Director: Christian Rivers
Stars: Hera Hilmar, Hugo Weaving, Jihae, Robert Sheehan
Released: 8th December 2018 (UK)
Opening on a vast empty wasteland, before you can even strap yourself in Hester Shaw (Hera Hilmar) is throw into a high octane escape from a humongous London on wheels attempting to capture a tiny (in comparison) trading outpost for supplies. The strong opening is improved massively by dumping us into this world and letting the actions explain the rules and regulations of what we’re about to watch. Unfortunately, this is all thrown out of the window as we progress further, ending up in a multitude of scenes where characters stand around explaining things to one another, turning Mortal Engines into another wannabe blockbuster franchise lacking original content and adding nothing of any significance to the adventure genre.
Mortal Engines presents the audience with an idea that has never been seen on the big screen before and it’s easy to see why the novel was chosen to adapt. The films concept is definitely much better than the on-screen execution of it’s storyline. Ignoring the fact it’s full of ideas and tropes we’ve seen countless times, the issue lies with the dull and lifeless execution most moments are given. Back stories are contrived and tick off clichés the audience can see coming a mile off, adding no real depth to the film’s key players. Also, despite it wanting to be an adventurous film, it becomes evident early on that we move from Point A to B without the fun or wonder that should fill the audience’s head within this genre. What really sucks is how the opening captures this imagination effortlessly, before doing away with what could have potentially made it stand out from other blockbuster attempts.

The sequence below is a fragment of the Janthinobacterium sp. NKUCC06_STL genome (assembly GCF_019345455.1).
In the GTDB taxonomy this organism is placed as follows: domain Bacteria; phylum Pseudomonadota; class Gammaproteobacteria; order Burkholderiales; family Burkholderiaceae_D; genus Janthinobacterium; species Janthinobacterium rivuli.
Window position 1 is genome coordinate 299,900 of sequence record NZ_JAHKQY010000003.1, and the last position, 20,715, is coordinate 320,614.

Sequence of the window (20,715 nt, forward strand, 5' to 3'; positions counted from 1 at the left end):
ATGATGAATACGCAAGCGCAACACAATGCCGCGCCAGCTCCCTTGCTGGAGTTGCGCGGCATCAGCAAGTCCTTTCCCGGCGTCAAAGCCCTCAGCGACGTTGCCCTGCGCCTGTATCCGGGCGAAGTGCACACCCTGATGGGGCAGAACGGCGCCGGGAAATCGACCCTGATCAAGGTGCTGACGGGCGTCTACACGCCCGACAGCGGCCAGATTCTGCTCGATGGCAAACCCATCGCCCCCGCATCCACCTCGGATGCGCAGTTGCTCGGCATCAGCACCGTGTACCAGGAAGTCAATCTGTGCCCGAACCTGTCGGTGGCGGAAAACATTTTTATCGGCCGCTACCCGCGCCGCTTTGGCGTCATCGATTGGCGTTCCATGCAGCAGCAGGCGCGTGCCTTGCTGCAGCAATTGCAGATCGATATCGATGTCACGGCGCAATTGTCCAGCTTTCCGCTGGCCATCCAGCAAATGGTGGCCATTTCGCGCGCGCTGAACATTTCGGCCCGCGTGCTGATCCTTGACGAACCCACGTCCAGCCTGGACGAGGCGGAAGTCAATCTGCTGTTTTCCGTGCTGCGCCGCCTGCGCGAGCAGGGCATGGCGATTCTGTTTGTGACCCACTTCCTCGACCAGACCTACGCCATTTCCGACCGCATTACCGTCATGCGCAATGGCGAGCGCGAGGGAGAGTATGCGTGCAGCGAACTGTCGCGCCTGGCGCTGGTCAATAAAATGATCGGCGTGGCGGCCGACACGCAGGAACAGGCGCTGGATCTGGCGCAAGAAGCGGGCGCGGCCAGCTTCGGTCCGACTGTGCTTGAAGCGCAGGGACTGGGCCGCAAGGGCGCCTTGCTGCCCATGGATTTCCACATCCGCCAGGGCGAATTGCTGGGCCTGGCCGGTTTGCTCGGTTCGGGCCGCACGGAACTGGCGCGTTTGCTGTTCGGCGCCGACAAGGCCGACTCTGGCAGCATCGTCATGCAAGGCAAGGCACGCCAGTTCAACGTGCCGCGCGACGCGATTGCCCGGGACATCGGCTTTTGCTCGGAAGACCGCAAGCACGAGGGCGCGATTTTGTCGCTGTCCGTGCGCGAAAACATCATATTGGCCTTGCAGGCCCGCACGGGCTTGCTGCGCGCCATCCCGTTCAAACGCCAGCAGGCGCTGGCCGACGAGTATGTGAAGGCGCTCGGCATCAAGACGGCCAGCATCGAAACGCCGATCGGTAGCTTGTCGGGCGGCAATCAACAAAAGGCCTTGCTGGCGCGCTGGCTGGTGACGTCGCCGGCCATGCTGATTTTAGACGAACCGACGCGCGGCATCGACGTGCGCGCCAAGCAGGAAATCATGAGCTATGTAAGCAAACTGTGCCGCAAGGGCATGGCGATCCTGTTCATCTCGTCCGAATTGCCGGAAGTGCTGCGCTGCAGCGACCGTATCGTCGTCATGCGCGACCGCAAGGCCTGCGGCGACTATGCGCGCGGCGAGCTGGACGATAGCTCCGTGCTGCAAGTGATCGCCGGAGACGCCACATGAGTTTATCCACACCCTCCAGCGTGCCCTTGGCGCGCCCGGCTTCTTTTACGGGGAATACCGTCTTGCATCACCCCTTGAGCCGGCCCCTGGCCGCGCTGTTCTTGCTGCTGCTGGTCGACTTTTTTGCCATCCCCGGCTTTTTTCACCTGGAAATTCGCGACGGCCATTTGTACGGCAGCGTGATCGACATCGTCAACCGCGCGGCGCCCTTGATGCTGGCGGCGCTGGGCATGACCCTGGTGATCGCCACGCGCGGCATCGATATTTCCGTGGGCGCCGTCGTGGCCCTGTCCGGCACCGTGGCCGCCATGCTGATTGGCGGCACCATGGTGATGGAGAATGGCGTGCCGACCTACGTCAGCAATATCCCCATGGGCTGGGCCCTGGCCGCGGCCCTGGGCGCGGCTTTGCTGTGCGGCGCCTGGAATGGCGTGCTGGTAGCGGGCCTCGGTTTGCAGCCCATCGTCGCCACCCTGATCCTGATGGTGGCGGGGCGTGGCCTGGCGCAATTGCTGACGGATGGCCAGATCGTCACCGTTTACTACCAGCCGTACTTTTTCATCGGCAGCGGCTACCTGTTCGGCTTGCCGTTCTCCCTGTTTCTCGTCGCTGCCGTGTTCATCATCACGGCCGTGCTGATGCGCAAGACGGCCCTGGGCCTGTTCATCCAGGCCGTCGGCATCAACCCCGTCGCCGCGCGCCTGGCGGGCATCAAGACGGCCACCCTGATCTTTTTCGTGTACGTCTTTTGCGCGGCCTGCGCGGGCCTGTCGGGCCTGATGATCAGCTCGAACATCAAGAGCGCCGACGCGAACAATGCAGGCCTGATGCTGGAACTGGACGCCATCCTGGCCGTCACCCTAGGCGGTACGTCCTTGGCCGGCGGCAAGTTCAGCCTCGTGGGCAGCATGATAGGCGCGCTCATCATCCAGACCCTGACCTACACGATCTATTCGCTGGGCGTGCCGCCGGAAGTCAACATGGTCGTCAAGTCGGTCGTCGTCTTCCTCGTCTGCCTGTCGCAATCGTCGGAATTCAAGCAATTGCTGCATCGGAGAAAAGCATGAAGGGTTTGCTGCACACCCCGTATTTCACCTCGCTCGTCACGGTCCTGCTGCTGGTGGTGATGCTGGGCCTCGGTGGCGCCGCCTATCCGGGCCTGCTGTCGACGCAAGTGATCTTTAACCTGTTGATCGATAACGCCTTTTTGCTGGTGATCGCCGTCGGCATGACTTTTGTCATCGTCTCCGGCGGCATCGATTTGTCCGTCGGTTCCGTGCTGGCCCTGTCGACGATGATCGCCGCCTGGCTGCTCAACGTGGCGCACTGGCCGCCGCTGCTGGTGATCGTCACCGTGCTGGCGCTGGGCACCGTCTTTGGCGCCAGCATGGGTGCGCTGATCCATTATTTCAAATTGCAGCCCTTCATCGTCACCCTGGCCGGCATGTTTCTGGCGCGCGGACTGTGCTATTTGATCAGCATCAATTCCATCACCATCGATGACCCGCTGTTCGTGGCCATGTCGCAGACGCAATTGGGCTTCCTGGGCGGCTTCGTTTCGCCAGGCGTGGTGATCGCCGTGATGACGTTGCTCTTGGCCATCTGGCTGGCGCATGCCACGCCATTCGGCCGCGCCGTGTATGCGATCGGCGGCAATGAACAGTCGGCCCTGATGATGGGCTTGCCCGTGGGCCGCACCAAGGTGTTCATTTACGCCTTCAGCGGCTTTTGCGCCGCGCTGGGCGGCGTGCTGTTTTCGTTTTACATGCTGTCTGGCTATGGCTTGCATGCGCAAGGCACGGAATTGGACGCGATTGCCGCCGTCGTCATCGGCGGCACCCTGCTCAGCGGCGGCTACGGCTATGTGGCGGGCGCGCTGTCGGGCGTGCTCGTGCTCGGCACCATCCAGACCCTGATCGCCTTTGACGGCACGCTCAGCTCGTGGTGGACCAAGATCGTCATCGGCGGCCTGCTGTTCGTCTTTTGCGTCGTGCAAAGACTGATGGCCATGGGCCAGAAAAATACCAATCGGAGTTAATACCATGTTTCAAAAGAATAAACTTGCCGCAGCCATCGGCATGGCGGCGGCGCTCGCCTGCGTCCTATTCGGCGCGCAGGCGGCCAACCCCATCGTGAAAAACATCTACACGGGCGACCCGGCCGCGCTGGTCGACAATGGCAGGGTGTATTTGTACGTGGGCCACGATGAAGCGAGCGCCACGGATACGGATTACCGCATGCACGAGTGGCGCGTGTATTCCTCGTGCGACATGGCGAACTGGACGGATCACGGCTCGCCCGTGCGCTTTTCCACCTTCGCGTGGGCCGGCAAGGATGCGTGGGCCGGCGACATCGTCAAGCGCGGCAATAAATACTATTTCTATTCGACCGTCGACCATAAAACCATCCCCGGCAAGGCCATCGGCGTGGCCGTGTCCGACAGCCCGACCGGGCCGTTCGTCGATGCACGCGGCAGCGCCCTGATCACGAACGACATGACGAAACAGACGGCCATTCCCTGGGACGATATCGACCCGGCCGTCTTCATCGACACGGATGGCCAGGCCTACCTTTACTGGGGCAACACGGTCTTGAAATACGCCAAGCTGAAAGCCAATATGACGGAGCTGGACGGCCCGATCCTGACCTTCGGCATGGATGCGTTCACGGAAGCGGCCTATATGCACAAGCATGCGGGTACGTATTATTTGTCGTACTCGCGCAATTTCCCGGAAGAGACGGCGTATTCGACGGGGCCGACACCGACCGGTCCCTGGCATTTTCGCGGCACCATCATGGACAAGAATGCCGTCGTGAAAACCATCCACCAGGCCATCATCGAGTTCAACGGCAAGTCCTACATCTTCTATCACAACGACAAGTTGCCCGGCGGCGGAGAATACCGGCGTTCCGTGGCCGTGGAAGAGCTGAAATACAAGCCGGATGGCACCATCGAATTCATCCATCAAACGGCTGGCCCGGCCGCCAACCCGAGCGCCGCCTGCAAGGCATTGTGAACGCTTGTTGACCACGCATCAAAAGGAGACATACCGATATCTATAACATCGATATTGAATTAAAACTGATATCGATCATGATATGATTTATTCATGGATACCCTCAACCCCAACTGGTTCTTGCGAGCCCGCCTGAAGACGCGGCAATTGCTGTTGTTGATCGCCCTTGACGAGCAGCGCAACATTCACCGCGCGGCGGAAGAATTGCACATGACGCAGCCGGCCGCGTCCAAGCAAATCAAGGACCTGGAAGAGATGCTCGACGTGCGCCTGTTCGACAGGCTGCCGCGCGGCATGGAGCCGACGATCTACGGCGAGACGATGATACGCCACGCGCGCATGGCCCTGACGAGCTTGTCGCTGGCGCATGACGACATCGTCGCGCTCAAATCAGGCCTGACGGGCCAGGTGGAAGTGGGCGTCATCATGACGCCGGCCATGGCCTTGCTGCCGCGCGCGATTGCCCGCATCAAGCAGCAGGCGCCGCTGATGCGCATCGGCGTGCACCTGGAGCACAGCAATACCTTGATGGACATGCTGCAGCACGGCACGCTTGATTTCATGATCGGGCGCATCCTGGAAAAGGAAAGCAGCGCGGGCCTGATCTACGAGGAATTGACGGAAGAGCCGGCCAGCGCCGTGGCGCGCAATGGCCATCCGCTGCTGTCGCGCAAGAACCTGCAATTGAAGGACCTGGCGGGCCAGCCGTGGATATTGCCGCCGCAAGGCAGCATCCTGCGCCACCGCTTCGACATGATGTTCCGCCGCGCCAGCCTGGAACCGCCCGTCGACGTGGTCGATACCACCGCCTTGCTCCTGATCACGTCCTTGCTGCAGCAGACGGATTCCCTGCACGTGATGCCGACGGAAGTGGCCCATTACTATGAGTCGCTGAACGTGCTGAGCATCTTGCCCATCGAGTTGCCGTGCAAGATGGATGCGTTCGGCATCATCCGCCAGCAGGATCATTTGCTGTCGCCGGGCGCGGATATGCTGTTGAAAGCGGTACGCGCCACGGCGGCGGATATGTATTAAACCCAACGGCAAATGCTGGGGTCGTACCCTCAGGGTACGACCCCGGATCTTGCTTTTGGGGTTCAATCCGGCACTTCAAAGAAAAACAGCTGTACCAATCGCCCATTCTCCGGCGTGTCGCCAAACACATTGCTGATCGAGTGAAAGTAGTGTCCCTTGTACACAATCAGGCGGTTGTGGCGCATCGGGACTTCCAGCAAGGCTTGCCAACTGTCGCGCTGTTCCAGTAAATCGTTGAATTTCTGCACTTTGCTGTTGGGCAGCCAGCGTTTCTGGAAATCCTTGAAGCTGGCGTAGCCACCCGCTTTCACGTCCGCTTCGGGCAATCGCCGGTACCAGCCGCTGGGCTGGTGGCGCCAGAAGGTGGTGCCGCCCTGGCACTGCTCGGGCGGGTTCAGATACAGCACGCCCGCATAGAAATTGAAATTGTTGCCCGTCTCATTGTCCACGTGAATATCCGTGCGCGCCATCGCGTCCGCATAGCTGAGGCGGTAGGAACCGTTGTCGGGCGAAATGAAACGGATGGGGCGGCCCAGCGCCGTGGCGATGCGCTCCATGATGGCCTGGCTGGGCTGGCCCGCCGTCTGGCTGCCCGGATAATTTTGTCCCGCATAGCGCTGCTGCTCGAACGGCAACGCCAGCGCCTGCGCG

While no characters ever becomes unlikable or annoying, it becomes increasingly hard to root for or even care about anyone. Hester aside, there’s a lack of interest that follows each of them around. Tom Natsworthy (Robert Sheehan) switches allegiances after events that unfold and we can guess every action he is going to take within his first scene. Anne Fang (Jihae) may look awesome, but she’s just another mentor figure who comes into the heroes lives with no substance to her. The remaining heroes are full of forgettable and nameless crew members, only there to bump up the numbers within the heroic moments.
The heroes aren’t the only ones who fail to leave any impact. Big bad Thaddeus Valentine (Hugo Weaving) is cunning and manipulative which suit Weaving’s acting chops perfectly, but there’s something missing with his motives. We get a semi-predictable explanation, but it’s not enough to ever truly despise him. Alongside him is a robot/zombie hybrid (seriously) named Shrike (Stephen Lang) hot on Hester and Tom’s tail. He feels like a major afterthought to the narrative and is given a handful of unintentionally funny moments, causing you to laugh at the film and not with it.
Director Christian Rivers is mainly known for his visuals effects work and with an estimated $100 million budget, it’s no shock that the effects all looks superb. London is a behemoth to behold, and when it’s on the prowl, it feels like a tiger hunting it’s prey. With the rich watching on and cheering as their city attacks, unmoved by the effect it has on those below them – it really adds to the society and hierarchy that rules in this dystopian world. This is an interesting angle whenever it appears on screen, yet it’s never fully explored. The visuals hold up for the entire run time and especially impress during the final battle, even causing a few audible gasps from those in my screening room. While the plot makes it hard to stay focused on what is happening, the fantastic visuals do a wonderful job of sustaining the believability of what is transpiring on screen.
Sadly, Mortal Engines uses up all it’s petrol in its fantastic opening and runs out of steam soon after. It’s got a brilliant concept at the heart of it but ultimately fails to live up to the potential it possesses. The visuals are beautiful, but nothing else in the film comes close in terms of quality.
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